Date: Wednesday, September 14, 2022, 7:30 P.M. – 9:00 P.M.
Location: UTC University Center Auditorium
The general public, the UTC community, and educators and students from a variety of schools and colleges in the region are cordially invited to attend.
The event will also be streamed live at Constitution Day Lecture on Livestream
Sponsored by the University of Tennessee at Chattanooga Center for Reflective Citizenship
Co-sponsored by the Probasco Distinguished Chair of Free Enterprise, the College of Health, Education, and Professional Studies, and the Jack Miller Center for Teaching America’s Founding Principles and History
The Scott L. Probasco Distinguished Chair of Free Enterprise, held by Claudia R. Williamson, is co-sponsoring the event as part of the Chair’s mission to contribute to the public understanding of how the American free enterprise system creates widely shared prosperity. For more information about the Probasco Chair, visit here.
The Jack Miller Center, dedicated to reinvigorating education in America’s founding principles and history, an education vital to thoughtful and engaged citizenship, is also co-sponsoring the lecture. For more information about the Jack Miller Center, visit here.
Even before the Constitutional Convention and its subsequent ratification, most of the framers were involved in their locales, states, and regions in attempting to address two universal and fundamental human questions: In a democratic republic what constitutes acceptable levels of freedom of (or from) religion?; and what institutions and legal frameworks best increase the
chances that individuals and families can materially flourish? In 2022, these questions continue to be hotly debated. In the evening symposium, open to the university community, and the general public, two scholars who have addressed these questions through their own work, and who each is highly effective with students, teachers, and community members, will discuss these topics. CRC Director Lucien Ellington will moderate the symposium and attendees will also have an opportunity to ask questions of symposium participants.
Dr. Anne Rathbone Bradley is currently the George and Sally Mayer Fellow for Economic Education and Vice President of Economic Initiatives at The Fund for American Studies. She is a Professor of Economics at the Institute of World Politics. She is an Affiliate Scholar at the Acton Institute. She received her M.A. and Ph.D. in Economics in 2006 and was a James M. Buchanan Scholar. Dr. Bradley has taught at several colleges and universities including Grove City College, The Kings College, and George Mason University. Dr. Bradley’s academic work focuses on domestic issues including income inequality and poverty, civil society, and the relationships between political, economic, and religious freedom. Her international research looks at the political economy of terrorism with specific emphasis on the industrial organization of al-Qaeda and the emergence of ISIL. Her academic work has been published in scholarly journals and edited volumes, and her essays and articles have appeared in The Washington Times, Washington Examiner, The Washington Post, the Daily Caller, Patheos, The Stream and other news outlets. She is a regular guest on numerous radio shows including several appearances on “In the Market with Janet Parshall,” as well as appearing on “Afternoons with Bill Arnold,” “Dr. Bill Maier Live,” and “Karl and June Mornings.”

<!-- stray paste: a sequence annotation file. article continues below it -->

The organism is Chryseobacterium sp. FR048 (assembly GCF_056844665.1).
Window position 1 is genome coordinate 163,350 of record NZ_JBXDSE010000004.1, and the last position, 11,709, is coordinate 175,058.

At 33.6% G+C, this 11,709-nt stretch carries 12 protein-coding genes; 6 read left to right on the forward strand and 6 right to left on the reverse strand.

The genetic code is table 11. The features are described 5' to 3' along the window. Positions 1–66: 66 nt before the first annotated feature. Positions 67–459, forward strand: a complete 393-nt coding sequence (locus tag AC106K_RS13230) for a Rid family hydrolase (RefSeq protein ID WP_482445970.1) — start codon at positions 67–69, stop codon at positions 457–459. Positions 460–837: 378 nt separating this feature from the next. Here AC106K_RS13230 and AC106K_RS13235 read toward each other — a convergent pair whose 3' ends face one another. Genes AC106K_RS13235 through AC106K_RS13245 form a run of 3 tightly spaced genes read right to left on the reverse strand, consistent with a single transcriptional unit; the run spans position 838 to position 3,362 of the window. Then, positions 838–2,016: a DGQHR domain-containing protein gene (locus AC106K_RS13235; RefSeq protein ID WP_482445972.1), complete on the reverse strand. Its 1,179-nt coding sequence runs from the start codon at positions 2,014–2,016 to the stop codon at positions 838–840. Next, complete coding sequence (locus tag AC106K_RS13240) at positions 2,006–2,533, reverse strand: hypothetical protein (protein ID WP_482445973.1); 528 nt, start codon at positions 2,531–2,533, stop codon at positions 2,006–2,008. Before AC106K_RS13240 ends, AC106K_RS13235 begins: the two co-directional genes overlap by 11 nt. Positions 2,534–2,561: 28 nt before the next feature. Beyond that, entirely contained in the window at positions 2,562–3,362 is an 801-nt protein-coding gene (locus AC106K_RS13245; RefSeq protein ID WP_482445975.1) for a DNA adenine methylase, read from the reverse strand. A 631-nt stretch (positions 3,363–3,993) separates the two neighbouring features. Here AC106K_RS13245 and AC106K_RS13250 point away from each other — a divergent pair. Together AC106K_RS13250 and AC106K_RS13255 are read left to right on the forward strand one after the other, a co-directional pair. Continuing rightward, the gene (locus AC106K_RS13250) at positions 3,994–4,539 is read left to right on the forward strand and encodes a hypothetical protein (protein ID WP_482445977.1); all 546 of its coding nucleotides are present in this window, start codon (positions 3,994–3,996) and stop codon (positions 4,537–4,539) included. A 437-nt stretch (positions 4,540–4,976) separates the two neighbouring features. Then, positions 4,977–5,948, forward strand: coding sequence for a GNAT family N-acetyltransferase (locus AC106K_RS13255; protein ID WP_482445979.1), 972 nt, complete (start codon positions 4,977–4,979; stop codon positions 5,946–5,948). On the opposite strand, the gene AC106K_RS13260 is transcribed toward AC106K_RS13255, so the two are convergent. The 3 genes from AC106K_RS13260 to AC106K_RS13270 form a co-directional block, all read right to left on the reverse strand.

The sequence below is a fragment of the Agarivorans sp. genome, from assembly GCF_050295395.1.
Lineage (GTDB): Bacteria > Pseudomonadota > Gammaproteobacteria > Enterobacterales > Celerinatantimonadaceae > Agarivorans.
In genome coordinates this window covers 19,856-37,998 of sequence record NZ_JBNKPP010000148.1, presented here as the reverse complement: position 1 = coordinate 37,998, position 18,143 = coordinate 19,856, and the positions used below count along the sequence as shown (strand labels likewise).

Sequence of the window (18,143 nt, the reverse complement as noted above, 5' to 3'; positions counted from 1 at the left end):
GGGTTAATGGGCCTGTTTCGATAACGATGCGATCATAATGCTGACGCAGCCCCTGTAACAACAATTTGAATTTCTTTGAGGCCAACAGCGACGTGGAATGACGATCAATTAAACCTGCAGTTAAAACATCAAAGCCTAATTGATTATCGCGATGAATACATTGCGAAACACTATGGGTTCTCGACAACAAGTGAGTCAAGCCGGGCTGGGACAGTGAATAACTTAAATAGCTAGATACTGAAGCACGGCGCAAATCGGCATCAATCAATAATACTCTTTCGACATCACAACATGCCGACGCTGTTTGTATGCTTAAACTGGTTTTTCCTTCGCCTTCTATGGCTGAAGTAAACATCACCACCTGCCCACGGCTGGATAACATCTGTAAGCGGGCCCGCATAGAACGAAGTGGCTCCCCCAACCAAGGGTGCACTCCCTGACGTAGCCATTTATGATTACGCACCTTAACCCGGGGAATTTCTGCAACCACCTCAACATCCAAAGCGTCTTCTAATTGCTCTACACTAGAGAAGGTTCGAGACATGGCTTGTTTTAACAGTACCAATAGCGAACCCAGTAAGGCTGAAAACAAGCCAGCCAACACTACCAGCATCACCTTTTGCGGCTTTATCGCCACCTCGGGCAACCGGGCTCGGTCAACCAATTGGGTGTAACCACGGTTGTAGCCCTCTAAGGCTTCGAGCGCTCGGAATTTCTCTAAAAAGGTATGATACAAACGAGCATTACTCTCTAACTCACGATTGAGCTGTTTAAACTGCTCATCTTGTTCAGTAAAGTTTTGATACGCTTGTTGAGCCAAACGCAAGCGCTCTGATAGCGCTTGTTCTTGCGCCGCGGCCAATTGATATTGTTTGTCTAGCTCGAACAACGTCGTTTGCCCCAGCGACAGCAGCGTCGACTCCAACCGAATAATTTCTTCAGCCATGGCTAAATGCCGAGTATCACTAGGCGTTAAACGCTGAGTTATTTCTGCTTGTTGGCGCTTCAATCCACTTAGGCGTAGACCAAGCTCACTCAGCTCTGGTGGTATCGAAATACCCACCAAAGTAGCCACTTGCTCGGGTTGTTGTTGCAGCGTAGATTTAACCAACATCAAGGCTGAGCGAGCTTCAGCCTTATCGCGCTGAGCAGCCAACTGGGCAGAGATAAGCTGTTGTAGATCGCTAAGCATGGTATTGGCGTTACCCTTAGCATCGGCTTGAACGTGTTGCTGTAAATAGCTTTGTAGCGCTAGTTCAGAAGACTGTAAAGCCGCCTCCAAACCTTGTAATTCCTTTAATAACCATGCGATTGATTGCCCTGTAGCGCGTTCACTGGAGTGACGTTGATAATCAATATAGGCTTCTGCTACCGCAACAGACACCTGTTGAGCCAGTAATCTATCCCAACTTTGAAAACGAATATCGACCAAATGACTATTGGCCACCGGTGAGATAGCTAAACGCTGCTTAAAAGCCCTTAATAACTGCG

Professor Kody Cooper received his M.A. and Ph.D. in Government from the University of Texas–Austin in 2014. Dr. Cooper is currently UC Foundation Associate Professor of Political Science at the University of Tennessee at Chattanooga. Prior to coming to UTC, Professor Cooper was a postdoctoral research fellow at Princeton University and the University of Missouri. He has also spent one year as a Visiting Scholar at Wolfson College, Cambridge University. He is currently the Chair of the Annual C.S. Lewis Lecture Committee at UTC and President of the Federalist Society Chattanooga Lawyers Chapter. He is author of Thomas Hobbes and the Natural Law (University of Notre Dame Press, 2018) and coauthor of The Classical and Christian Origins of American Politics: Political Theology, Natural Law, and the American Founding (Cambridge University Press, forthcoming 2022).
To reserve seats for the evening symposium, or if you have questions about the event, including parking, please email the Center for Reflective Citizenship at firstname.lastname@example.org or call 423-425-5603.
In 2004, the U.S. Congress passed bipartisan legislation authorizing September 17th, the date in 1787 that delegates to the Philadelphia Constitutional Convention signed the U.S. Constitution, as an official holiday. In 2005, the U.S. Department of Education authorized that any educational institution receiving federal funds should host educational activities during the time period of the Constitution’s birthday.
Past UTC Constitution Day lectures have featured nationally and internationally known scholars and teachers. For more information and videos of our recent Constitution Day lectures, please visit here.
In 2018, the lecture series title was changed to honor the life of Dr. Richard Gruetzemacher and his love of history and civic education. For further information about the Richard Gruetzemacher Constitution Day Lecture Series and Fund, please visit here.
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